our listeners. Can you explain your role and your mission at HubSpot?
Kelly Sarabyn 01:51
Absolutely. It’s a super interesting role. But it’s not a very common role. I think you only really see it at the larger ecosystems. But I think moving forward, we’re gonna see this role more and more, the scope of the role is basically a two partner marketing function. So really trying to grow the ecosystem by content events, really marketing to our partners and our prospective partners, right?
So then we can not only attract more partners to our ecosystem, but also increase the investment of our current partners. So companies do this really well for their customers, right. But as the partner becomes more important in driving revenue, and not just sourcing revenue, but the whole breadth of partner impact that we can have, I think companies are going to start looking at partners more as customers and thinking about how can we attract more of these partners?
How can we increase their investment in our ecosystem, and a lot of the playbooks that we have from marketing in terms of creating that ideal partner profile, but then also doing awareness getting out in the community all those motions can be applied to the partner journey. And my role, which is a new function at HubSpot is to sort of get those motions going here.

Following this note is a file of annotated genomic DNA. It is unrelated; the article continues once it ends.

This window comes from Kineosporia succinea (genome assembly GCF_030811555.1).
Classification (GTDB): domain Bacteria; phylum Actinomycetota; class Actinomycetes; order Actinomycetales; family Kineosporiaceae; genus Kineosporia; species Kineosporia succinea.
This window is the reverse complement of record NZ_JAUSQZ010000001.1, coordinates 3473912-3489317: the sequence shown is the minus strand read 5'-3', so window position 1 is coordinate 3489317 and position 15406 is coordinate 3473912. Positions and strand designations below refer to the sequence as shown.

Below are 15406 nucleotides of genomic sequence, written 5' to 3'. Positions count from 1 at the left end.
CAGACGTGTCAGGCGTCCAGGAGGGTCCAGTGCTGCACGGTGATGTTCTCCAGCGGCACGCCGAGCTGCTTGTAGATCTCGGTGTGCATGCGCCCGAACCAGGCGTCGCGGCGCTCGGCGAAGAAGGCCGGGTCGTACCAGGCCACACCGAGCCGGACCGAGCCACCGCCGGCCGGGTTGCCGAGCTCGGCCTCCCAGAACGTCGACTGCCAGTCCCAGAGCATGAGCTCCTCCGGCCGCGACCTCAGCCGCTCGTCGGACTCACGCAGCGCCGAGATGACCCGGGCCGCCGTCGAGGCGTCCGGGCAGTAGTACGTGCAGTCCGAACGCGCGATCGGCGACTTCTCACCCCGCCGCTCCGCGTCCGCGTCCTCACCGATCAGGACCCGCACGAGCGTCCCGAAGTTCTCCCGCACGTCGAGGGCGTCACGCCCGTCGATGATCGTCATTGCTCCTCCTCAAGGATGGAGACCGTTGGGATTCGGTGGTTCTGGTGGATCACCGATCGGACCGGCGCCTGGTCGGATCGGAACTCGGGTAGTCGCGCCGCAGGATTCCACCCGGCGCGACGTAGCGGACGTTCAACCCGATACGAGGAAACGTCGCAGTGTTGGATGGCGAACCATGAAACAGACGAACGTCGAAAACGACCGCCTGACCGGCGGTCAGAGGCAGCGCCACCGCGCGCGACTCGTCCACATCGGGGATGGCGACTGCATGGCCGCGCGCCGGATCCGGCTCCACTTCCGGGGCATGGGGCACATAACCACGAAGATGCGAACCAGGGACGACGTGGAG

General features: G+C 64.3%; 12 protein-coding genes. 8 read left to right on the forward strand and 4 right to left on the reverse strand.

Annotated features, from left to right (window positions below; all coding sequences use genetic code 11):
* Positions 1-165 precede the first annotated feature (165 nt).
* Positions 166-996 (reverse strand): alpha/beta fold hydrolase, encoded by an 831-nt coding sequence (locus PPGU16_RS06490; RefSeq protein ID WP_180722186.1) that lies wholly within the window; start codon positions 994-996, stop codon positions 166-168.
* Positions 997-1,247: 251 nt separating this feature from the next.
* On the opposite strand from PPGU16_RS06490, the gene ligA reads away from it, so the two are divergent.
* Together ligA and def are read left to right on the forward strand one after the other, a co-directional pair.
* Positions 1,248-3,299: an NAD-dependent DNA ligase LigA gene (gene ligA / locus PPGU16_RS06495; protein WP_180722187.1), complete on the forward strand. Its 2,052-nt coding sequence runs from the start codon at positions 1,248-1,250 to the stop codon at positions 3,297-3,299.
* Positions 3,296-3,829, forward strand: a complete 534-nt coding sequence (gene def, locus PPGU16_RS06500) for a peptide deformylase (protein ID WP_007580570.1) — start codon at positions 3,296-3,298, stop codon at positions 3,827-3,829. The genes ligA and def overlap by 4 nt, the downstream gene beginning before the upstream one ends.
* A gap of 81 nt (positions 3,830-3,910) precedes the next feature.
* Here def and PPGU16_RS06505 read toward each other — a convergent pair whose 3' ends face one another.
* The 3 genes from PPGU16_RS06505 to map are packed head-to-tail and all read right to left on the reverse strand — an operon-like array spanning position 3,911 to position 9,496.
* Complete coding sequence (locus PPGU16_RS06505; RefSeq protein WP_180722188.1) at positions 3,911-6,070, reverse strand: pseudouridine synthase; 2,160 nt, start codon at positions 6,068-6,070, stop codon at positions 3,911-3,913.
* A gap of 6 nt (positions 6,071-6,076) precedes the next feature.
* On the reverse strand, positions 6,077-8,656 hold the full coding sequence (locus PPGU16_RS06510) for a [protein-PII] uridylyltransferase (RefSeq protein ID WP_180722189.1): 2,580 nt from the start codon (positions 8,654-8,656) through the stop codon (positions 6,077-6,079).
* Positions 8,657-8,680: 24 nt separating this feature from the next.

Vince Menzione 03:09
I love what you have to say here. First of all, the importance of partners customer, right, how do we attract and enhance revenue and recognizing the importance of this ecosystem? Where does your function sit within the organization.
Kelly Sarabyn 03:22
So I report to Scott Brinker, which is the head of platform ecosystem, which for HubSpot is all of our technology partners. So we have about 1200 technology partners, but also our asset partners, we recently have started to invest in our CMS partner program, and our CMS at large really to make it more of a robust tool and then have people who can sell templates modules on that marketplace.